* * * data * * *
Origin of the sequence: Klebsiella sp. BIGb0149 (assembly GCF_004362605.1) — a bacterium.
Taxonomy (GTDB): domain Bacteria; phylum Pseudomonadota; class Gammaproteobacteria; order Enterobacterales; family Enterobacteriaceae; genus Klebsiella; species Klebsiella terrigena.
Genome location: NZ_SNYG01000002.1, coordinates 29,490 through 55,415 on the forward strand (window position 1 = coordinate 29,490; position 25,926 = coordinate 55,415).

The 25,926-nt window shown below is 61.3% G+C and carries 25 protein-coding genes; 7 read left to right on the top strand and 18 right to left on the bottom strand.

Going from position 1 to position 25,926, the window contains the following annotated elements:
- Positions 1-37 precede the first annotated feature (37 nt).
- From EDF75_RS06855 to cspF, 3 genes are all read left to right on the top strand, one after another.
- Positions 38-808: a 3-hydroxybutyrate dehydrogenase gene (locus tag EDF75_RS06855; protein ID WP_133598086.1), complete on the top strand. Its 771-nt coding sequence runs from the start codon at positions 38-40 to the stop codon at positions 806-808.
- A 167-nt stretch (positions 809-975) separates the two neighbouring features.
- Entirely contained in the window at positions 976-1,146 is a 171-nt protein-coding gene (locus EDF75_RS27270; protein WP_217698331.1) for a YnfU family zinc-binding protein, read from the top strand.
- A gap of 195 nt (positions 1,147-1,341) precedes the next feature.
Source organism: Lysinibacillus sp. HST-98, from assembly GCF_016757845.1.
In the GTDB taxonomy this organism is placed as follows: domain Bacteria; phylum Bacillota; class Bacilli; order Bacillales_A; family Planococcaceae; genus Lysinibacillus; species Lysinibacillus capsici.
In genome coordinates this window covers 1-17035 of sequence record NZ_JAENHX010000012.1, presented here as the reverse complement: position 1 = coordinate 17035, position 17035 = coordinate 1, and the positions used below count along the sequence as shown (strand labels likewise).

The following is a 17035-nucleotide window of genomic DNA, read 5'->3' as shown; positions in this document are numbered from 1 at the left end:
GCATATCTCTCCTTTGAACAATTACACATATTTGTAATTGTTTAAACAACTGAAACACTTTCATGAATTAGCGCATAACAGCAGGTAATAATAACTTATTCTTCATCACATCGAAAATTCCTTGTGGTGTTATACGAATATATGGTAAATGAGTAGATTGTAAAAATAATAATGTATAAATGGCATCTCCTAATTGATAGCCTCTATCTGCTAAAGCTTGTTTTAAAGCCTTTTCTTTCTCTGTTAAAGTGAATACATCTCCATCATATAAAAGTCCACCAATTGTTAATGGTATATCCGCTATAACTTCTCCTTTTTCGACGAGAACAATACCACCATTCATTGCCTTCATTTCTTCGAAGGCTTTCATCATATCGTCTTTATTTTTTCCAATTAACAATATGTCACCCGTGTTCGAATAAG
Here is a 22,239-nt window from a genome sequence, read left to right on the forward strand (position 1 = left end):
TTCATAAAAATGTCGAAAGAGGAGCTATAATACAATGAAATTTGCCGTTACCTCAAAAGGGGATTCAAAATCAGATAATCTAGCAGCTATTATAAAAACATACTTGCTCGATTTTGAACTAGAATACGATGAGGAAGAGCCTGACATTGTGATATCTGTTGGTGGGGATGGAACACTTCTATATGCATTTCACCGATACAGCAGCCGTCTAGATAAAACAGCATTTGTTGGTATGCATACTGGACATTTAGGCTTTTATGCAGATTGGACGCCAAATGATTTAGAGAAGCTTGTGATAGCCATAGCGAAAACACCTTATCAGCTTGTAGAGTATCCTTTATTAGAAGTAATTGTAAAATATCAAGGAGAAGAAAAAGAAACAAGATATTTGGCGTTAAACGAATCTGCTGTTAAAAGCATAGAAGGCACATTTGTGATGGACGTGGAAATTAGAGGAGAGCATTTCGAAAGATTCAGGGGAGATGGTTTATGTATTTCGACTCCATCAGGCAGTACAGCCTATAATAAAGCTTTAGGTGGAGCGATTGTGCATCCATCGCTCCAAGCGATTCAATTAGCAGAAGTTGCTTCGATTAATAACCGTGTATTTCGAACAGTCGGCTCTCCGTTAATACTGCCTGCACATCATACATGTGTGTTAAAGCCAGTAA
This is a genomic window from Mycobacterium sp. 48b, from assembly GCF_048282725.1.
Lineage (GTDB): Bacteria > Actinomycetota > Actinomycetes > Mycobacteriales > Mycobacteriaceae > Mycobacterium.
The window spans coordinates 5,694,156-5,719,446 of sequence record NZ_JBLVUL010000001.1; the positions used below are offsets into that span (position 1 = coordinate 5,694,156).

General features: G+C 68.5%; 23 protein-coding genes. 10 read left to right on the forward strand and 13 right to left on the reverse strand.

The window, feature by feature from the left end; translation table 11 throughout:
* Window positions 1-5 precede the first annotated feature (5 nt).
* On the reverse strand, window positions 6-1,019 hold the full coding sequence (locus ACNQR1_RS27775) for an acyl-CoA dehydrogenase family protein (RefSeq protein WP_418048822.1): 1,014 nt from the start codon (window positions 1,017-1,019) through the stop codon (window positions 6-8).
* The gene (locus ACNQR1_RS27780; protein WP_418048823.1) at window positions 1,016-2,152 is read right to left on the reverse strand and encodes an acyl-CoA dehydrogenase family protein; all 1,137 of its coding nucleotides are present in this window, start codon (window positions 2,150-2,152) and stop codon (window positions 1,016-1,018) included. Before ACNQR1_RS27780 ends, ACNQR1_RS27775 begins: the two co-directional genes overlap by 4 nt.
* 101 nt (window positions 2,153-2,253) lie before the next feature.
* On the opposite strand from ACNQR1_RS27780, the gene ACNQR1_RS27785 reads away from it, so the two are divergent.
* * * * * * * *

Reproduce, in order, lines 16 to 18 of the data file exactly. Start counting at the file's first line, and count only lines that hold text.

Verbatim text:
GCATATCTCTCCTTTGAACAATTACACATATTTGTAATTGTTTAAACAACTGAAACACTTTCATGAATTAGCGCATAACAGCAGGTAATAATAACTTATTCTTCATCACATCGAAAATTCCTTGTGGTGTTATACGAATATATGGTAAATGAGTAGATTGTAAAAATAATAATGTATAAATGGCATCTCCTAATTGATAGCCTCTATCTGCTAAAGCTTGTTTTAAAGCCTTTTCTTTCTCTGTTAAAGTGAATACATCTCCATCATATAAAAGTCCACCAATTGTTAATGGTATATCCGCTATAACTTCTCCTTTTTCGACGAGAACAATACCACCATTCATTGCCTTCATTTCTTCGAAGGCTTTCATCATATCGTCTTTATTTTTTCCAATTAACAATATGTCACCCGTGTTCGAATAAG
Here is a 22,239-nt window from a genome sequence, read left to right on the forward strand (position 1 = left end):
TTCATAAAAATGTCGAAAGAGGAGCTATAATACAATGAAATTTGCCGTTACCTCAAAAGGGGATTCAAAATCAGATAATCTAGCAGCTATTATAAAAACATACTTGCTCGATTTTGAACTAGAATACGATGAGGAAGAGCCTGACATTGTGATATCTGTTGGTGGGGATGGAACACTTCTATATGCATTTCACCGATACAGCAGCCGTCTAGATAAAACAGCATTTGTTGGTATGCATACTGGACATTTAGGCTTTTATGCAGATTGGACGCCAAATGATTTAGAGAAGCTTGTGATAGCCATAGCGAAAACACCTTATCAGCTTGTAGAGTATCCTTTATTAGAAGTAATTGTAAAATATCAAGGAGAAGAAAAAGAAACAAGATATTTGGCGTTAAACGAATCTGCTGTTAAAAGCATAGAAGGCACATTTGTGATGGACGTGGAAATTAGAGGAGAGCATTTCGAAAGATTCAGGGGAGATGGTTTATGTATTTCGACTCCATCAGGCAGTACAGCCTATAATAAAGCTTTAGGTGGAGCGATTGTGCATCCATCGCTCCAAGCGATTCAATTAGCAGAAGTTGCTTCGATTAATAACCGTGTATTTCGAACAGTCGGCTCTCCGTTAATACTGCCTGCACATCATACATGTGTGTTAAAGCCAGTAA